Latest News

January 16, 2019

A federal judge has ruled that an Oregon man was within his First Amendment rights when he referred to himself as an “engineer,” even though he was not licensed as a professional engineer. This ruling does not, in any way, weaken or change the fact that only PEs may engage in the professional practice of engineering in the state, nor that only licensed individuals may call themselves professional engineers or PEs.

January 3, 2019

NSPE’s major effort to improve public safety in the aftermath of a deadly pipeline explosion in Massachusetts has resulted in a new state law. On December 31, Governor Charlie Baker signed emergency legislation that requires a licensed professional engineer to approve plans for engineering work associated with natural gas infrastructure in the commonwealth.

December 13, 2018

NSPE has raised objections to the Environmental Protection Agency’s proposed elimination of a requirement that closed vent emissions system modifications be reviewed and sealed by a professional engineer. The objections were outlined in a public comment to the agency, which is reconsidering emission standards for the oil and natural gas sector.

November 28, 2018

Though no one wants to face disciplinary actions, it’s important to know what your professional responsibilities are if it ever happens. So NSPE has compiled information that details the self-reporting requirements of each state, including the types of information that must be shared, and thresholds that trigger them. NSPE members can access the report for free. It is available to non-members for a $9.95 fee.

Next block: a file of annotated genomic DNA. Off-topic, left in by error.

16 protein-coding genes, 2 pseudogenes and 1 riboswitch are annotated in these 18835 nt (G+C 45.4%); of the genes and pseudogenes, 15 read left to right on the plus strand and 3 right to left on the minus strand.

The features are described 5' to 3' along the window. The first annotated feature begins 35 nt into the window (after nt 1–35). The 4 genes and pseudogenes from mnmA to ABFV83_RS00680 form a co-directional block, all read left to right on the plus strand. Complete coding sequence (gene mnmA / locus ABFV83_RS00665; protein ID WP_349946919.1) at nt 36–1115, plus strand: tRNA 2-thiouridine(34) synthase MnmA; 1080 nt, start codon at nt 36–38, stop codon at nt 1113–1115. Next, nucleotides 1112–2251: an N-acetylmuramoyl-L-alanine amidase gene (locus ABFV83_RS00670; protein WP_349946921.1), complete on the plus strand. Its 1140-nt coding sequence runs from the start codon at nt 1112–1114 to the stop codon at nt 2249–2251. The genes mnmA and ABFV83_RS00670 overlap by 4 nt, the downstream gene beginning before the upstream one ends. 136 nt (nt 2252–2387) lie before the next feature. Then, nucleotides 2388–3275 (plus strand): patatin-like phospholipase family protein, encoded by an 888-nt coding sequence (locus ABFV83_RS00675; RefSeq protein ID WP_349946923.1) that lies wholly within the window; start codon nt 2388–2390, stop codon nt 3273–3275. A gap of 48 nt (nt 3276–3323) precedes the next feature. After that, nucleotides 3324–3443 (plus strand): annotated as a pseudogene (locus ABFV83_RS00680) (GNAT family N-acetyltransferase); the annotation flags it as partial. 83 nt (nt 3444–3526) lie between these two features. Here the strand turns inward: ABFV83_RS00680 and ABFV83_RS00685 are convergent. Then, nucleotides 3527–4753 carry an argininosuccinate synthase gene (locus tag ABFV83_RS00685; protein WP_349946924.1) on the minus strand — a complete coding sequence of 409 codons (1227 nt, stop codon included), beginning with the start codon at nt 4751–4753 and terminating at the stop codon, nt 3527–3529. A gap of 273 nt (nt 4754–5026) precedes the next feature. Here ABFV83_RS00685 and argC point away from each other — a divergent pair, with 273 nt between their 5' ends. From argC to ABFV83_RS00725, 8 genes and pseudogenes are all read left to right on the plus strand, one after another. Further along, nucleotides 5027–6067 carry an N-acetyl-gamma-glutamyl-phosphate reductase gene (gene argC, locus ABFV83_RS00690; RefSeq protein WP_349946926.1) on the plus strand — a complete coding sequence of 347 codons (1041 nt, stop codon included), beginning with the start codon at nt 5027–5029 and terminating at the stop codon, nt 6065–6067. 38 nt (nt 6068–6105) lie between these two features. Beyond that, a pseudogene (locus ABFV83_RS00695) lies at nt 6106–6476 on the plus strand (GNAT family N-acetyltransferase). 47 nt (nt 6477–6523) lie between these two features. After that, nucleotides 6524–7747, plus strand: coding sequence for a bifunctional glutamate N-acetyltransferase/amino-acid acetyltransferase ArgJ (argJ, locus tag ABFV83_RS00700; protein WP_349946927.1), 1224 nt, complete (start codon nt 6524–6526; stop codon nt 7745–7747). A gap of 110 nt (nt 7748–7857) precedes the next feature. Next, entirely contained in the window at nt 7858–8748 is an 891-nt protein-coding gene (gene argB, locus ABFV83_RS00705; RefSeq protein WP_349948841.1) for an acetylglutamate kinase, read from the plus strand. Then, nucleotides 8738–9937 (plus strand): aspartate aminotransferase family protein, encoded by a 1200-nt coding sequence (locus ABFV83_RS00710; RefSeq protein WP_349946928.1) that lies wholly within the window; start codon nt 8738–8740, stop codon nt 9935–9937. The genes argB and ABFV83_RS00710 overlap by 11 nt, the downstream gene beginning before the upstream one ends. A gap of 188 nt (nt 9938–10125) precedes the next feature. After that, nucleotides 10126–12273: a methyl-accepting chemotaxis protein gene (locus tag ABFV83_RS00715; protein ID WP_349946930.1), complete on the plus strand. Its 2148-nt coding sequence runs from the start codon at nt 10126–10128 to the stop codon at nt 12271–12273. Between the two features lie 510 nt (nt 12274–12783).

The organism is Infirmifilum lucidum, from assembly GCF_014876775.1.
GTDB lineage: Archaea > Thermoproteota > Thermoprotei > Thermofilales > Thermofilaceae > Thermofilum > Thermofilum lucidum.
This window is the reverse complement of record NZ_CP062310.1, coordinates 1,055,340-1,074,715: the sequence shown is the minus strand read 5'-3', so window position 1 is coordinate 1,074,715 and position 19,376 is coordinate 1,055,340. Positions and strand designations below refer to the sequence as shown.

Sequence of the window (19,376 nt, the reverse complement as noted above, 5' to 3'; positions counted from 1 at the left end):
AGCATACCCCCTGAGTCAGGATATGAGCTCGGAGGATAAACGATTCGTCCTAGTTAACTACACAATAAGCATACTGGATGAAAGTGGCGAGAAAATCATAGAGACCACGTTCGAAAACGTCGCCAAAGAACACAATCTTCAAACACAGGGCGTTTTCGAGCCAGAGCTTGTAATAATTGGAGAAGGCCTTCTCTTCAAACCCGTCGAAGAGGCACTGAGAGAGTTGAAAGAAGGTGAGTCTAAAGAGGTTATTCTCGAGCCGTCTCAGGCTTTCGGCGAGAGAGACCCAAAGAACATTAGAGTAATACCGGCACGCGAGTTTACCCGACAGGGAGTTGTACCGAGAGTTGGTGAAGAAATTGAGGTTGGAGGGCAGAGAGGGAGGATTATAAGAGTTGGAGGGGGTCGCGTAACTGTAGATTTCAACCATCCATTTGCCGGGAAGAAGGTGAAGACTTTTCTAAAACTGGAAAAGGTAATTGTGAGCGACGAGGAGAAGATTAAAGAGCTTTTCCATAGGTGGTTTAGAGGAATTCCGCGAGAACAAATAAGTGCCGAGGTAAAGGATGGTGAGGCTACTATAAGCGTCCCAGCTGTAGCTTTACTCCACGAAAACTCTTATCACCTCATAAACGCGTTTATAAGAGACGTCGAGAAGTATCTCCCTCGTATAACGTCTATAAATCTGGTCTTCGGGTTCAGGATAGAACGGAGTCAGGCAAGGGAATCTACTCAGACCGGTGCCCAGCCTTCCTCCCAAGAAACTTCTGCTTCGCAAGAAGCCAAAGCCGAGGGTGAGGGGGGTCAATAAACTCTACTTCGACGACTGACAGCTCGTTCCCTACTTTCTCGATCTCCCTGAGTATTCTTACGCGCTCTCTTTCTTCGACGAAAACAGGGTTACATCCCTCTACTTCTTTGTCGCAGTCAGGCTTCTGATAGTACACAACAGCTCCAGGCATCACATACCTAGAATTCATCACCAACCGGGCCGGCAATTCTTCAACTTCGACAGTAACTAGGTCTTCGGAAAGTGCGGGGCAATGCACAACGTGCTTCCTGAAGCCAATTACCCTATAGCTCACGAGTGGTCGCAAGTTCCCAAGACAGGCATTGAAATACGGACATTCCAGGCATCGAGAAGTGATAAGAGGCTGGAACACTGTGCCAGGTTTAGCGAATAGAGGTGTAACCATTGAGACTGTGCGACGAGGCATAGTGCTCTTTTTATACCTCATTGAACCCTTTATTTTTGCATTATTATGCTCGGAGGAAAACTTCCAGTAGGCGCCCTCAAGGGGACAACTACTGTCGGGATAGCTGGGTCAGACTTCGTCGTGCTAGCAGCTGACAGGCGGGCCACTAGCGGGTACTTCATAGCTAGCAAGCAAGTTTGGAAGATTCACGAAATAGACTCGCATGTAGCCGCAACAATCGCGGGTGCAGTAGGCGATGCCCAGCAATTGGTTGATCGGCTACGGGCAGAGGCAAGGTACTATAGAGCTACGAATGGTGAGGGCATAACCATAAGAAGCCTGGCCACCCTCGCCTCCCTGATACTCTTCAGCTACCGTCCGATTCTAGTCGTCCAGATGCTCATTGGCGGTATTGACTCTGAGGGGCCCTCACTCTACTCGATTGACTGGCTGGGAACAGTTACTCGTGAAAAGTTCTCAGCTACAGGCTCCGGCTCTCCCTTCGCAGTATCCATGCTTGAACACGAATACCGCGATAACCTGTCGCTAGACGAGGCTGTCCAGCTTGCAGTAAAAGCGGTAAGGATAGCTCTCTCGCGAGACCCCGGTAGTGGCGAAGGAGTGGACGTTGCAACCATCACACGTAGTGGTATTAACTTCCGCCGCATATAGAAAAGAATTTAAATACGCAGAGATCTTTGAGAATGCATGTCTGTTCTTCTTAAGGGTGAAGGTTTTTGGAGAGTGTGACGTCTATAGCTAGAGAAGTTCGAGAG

November 19, 2018

As the push for automated vehicles continues in industry and government, NSPE is once again urging the Department of Transportation to give greater attention to public safety.

November 16, 2018

The National Transportation Safety Board’s new report on the deadly pipeline explosion in Massachusetts in September calls for a significant legislative change that NSPE has strongly advocated for years: elimination of professional engineer licensure exemptions.

November 12, 2018

Which states recognize the structural engineering license? It’s one of the most common questions from professional engineers looking to market their expertise across state lines. Due to the perceived risk involved and the increased complexity of structural design requirements, many states have begun to recognize structural engineers separately from professional engineers and increase their licensing requirements.

October 31, 2018

Under the leadership of NSPE, several engineering societies have submitted a letter to the Federal Communications Commission thanking the commission for its continual use of professional engineers but requesting that the FCC revise language in public notices indicating that a licensed professional engineer does not have to have an engineering license.

The recent FCC Public Notice DA 18-887 includes a reference to a “professional engineer,” but without the requirement of licensure:

October 29, 2018

Earning a professional engineering license requires a candidate to meet specific education and experience requirements and successfully complete two exams. The education requirements vary by state. In some cases, a degree in engineering technology from an accredited program is enough; however, in others it is not.

October 11, 2018

President Trump has approved a five-year Federal Aviation Administration reauthorization that includes an NSPE-backed amendment to expand the use of qualifications-based selection on federally funded airport projects.